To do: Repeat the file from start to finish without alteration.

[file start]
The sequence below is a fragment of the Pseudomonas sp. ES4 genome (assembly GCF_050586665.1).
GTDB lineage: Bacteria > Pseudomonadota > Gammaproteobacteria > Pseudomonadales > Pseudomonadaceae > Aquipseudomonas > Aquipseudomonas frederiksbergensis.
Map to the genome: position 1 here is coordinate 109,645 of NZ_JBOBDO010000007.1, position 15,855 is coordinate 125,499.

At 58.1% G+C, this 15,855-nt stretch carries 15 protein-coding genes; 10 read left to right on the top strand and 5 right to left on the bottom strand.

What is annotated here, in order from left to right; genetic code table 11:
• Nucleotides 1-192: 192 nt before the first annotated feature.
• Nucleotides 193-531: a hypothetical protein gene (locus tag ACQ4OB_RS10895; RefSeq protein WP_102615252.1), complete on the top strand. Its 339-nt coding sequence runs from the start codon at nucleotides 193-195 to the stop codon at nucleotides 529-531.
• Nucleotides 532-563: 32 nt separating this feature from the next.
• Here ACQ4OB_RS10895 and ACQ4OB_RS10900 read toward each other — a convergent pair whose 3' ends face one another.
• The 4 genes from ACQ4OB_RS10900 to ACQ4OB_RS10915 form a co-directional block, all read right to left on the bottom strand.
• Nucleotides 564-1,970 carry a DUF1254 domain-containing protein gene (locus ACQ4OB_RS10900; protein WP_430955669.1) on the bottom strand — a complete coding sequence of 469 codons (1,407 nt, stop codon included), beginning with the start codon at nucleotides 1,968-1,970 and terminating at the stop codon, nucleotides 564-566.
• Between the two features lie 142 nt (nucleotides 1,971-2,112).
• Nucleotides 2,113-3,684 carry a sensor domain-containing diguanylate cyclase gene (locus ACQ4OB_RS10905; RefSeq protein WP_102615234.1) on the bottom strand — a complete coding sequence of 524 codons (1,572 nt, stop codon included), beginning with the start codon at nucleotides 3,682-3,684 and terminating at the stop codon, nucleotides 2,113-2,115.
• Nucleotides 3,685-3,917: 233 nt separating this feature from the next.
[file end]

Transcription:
The sequence below is a fragment of the Pseudomonas sp. ES4 genome (assembly GCF_050586665.1).
GTDB lineage: Bacteria > Pseudomonadota > Gammaproteobacteria > Pseudomonadales > Pseudomonadaceae > Aquipseudomonas > Aquipseudomonas frederiksbergensis.
Map to the genome: position 1 here is coordinate 109,645 of NZ_JBOBDO010000007.1, position 15,855 is coordinate 125,499.

At 58.1% G+C, this 15,855-nt stretch carries 15 protein-coding genes; 10 read left to right on the top strand and 5 right to left on the bottom strand.

What is annotated here, in order from left to right; genetic code table 11:
• Nucleotides 1-192: 192 nt before the first annotated feature.
• Nucleotides 193-531: a hypothetical protein gene (locus tag ACQ4OB_RS10895; RefSeq protein WP_102615252.1), complete on the top strand. Its 339-nt coding sequence runs from the start codon at nucleotides 193-195 to the stop codon at nucleotides 529-531.
• Nucleotides 532-563: 32 nt separating this feature from the next.
• Here ACQ4OB_RS10895 and ACQ4OB_RS10900 read toward each other — a convergent pair whose 3' ends face one another.
• The 4 genes from ACQ4OB_RS10900 to ACQ4OB_RS10915 form a co-directional block, all read right to left on the bottom strand.
• Nucleotides 564-1,970 carry a DUF1254 domain-containing protein gene (locus ACQ4OB_RS10900; protein WP_430955669.1) on the bottom strand — a complete coding sequence of 469 codons (1,407 nt, stop codon included), beginning with the start codon at nucleotides 1,968-1,970 and terminating at the stop codon, nucleotides 564-566.
• Between the two features lie 142 nt (nucleotides 1,971-2,112).
• Nucleotides 2,113-3,684 carry a sensor domain-containing diguanylate cyclase gene (locus ACQ4OB_RS10905; RefSeq protein WP_102615234.1) on the bottom strand — a complete coding sequence of 524 codons (1,572 nt, stop codon included), beginning with the start codon at nucleotides 3,682-3,684 and terminating at the stop codon, nucleotides 2,113-2,115.
• Nucleotides 3,685-3,917: 233 nt separating this feature from the next.